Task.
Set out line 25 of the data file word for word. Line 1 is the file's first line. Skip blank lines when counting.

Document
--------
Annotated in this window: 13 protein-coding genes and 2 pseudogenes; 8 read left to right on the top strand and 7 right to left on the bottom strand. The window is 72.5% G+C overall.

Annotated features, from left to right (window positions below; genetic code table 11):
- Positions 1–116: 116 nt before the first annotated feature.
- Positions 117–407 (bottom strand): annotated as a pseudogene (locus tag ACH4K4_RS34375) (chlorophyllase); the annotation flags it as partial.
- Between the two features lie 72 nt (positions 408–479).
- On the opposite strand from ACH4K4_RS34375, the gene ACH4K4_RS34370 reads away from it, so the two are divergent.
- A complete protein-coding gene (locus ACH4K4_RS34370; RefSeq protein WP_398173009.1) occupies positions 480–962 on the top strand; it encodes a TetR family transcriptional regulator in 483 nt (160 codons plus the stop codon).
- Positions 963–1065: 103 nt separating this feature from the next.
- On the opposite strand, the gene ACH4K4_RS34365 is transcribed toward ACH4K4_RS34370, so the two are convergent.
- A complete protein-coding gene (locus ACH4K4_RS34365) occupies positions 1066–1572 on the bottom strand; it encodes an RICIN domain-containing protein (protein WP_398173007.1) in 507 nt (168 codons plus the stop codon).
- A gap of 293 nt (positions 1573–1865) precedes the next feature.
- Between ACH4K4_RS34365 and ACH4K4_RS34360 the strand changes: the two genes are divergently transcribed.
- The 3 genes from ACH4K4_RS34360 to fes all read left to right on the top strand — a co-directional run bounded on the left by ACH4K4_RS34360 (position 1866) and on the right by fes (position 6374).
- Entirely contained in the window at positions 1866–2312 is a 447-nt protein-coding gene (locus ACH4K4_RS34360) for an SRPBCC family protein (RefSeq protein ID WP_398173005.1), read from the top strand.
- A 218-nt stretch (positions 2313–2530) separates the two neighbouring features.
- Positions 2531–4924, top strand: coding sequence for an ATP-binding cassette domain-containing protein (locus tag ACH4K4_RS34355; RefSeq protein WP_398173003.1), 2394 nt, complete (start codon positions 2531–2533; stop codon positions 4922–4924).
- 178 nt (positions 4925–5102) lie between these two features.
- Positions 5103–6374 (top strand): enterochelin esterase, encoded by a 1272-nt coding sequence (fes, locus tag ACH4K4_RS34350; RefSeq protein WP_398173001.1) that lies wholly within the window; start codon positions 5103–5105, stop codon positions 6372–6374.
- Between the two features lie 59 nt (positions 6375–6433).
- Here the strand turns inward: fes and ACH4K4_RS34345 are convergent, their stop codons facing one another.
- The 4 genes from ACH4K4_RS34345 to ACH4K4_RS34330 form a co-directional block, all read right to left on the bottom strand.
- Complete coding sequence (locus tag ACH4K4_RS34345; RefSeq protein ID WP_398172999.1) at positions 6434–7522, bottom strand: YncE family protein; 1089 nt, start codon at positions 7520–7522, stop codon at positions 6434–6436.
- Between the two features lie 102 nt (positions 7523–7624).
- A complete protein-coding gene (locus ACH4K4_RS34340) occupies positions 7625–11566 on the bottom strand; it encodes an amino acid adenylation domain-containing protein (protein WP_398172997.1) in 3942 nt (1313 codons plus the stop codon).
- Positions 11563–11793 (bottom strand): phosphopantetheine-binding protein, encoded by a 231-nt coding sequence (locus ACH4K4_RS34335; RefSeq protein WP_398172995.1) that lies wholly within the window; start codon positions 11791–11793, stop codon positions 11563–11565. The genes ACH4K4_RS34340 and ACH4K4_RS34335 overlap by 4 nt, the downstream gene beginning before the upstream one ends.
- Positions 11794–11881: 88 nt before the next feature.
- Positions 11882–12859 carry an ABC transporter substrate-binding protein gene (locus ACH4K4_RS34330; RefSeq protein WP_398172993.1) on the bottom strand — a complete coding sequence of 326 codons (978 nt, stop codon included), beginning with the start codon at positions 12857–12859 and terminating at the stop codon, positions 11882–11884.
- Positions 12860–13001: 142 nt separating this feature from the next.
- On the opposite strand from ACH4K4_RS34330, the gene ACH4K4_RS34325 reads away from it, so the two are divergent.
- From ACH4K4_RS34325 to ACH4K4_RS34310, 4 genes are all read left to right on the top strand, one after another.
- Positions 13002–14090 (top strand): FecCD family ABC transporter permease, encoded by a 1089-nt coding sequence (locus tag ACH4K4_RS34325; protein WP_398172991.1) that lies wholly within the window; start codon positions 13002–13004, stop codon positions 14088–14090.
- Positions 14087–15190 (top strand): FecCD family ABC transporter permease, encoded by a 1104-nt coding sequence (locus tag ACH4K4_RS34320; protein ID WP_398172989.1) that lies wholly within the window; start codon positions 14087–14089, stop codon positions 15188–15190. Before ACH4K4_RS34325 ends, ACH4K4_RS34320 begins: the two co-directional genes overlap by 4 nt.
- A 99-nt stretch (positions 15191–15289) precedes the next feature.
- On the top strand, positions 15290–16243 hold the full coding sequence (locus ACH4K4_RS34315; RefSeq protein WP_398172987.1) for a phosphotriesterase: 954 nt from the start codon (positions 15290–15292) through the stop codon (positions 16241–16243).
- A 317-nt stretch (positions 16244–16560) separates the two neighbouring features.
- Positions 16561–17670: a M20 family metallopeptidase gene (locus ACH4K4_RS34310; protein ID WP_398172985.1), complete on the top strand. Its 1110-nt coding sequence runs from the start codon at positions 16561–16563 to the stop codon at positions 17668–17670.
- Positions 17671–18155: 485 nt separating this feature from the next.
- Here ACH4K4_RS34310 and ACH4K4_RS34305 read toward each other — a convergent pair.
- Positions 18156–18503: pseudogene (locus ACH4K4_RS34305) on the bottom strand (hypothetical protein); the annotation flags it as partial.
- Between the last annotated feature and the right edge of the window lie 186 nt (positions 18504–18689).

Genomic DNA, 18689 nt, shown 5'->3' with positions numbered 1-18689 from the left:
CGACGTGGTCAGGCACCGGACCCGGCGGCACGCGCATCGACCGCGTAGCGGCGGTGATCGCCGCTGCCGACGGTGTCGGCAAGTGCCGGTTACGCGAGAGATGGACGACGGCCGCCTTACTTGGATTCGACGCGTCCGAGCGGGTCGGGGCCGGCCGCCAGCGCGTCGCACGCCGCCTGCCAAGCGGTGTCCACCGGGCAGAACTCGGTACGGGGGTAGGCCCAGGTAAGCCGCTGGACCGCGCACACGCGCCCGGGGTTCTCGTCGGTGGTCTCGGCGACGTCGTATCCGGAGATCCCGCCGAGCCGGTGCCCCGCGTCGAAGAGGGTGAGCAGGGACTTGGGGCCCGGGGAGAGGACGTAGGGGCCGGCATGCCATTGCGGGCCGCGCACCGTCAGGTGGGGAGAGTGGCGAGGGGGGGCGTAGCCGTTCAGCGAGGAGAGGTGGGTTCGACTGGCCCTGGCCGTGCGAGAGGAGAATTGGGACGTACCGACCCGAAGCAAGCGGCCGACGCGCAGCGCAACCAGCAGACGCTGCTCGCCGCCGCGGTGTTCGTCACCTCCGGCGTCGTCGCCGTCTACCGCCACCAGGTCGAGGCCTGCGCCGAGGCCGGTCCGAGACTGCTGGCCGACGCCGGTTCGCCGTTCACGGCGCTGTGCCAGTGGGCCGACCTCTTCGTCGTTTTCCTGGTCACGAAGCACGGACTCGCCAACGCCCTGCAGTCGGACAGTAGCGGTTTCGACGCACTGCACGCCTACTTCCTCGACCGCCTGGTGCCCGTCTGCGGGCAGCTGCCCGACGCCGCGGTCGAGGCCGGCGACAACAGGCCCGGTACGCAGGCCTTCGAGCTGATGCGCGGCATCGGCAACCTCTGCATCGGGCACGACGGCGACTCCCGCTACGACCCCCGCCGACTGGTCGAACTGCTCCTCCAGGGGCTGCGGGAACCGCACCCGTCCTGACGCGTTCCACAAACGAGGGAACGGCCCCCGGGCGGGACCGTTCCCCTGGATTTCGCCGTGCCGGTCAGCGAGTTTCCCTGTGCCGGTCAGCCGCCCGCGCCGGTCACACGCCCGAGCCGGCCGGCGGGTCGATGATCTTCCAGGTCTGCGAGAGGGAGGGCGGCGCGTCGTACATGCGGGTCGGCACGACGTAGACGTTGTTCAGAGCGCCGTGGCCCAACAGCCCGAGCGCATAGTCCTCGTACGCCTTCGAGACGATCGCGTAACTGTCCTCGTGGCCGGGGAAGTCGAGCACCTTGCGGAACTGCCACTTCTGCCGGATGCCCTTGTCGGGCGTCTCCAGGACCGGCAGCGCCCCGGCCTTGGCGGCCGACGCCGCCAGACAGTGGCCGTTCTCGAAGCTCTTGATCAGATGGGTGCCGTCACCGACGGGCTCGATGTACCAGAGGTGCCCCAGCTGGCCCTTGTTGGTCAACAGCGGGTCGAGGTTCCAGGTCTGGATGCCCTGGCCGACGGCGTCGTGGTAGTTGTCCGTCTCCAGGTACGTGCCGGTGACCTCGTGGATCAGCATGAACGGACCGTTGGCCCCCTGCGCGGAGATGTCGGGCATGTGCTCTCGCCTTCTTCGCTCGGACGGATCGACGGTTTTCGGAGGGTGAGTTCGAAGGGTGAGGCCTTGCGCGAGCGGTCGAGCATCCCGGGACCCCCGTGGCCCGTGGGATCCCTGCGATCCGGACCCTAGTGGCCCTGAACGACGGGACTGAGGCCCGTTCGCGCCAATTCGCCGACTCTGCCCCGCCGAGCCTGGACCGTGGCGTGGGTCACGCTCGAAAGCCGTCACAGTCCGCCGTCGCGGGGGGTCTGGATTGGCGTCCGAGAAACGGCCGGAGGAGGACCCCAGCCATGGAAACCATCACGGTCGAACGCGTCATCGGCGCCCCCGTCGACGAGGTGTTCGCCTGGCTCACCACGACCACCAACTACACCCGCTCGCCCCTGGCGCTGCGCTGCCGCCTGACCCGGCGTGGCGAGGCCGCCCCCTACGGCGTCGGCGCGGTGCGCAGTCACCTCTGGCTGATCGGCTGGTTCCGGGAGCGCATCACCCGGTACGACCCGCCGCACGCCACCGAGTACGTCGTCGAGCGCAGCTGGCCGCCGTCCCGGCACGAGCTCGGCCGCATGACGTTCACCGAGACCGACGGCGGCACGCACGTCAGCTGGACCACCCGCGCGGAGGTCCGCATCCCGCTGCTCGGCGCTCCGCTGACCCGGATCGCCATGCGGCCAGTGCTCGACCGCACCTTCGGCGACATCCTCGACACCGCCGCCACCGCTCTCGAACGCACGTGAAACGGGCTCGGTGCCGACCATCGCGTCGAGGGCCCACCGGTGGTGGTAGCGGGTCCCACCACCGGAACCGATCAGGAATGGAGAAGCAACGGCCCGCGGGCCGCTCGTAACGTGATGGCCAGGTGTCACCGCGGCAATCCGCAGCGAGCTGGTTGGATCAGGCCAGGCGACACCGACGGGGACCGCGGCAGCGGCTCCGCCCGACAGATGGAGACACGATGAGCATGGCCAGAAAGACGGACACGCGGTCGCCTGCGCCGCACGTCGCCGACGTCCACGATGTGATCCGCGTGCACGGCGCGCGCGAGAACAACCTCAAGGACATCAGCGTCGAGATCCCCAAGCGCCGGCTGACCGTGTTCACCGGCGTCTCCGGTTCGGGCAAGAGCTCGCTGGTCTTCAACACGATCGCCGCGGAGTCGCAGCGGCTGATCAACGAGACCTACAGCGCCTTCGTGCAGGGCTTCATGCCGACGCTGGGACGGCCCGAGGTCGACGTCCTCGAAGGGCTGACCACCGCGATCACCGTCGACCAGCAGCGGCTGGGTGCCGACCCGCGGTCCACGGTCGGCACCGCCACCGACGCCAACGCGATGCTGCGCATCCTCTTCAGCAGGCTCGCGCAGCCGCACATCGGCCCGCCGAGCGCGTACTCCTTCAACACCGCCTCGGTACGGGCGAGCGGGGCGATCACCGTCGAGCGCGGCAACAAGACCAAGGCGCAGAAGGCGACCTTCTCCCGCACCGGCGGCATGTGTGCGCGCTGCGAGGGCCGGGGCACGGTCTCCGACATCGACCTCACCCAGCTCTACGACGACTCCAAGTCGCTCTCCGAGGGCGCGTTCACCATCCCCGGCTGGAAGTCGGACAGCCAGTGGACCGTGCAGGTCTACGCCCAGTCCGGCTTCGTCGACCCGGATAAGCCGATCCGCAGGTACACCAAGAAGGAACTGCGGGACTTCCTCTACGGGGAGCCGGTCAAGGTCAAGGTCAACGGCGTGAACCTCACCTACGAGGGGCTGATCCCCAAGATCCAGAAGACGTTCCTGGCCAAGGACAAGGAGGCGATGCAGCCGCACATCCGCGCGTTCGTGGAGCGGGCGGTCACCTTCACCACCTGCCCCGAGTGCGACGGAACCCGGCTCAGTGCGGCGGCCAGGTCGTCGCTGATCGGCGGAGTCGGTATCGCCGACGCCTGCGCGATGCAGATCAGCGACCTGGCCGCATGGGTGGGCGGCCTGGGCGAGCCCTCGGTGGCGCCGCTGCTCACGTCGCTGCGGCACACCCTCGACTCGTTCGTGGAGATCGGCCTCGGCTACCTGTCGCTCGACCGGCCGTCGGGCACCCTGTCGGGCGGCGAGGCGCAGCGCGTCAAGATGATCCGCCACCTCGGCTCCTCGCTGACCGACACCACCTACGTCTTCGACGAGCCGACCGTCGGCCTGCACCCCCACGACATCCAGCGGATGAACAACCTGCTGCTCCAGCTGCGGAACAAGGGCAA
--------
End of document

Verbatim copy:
- Positions 11563–11793 (bottom strand): phosphopantetheine-binding protein, encoded by a 231-nt coding sequence (locus ACH4K4_RS34335; RefSeq protein WP_398172995.1) that lies wholly within the window; start codon positions 11791–11793, stop codon positions 11563–11565. The genes ACH4K4_RS34340 and ACH4K4_RS34335 overlap by 4 nt, the downstream gene beginning before the upstream one ends.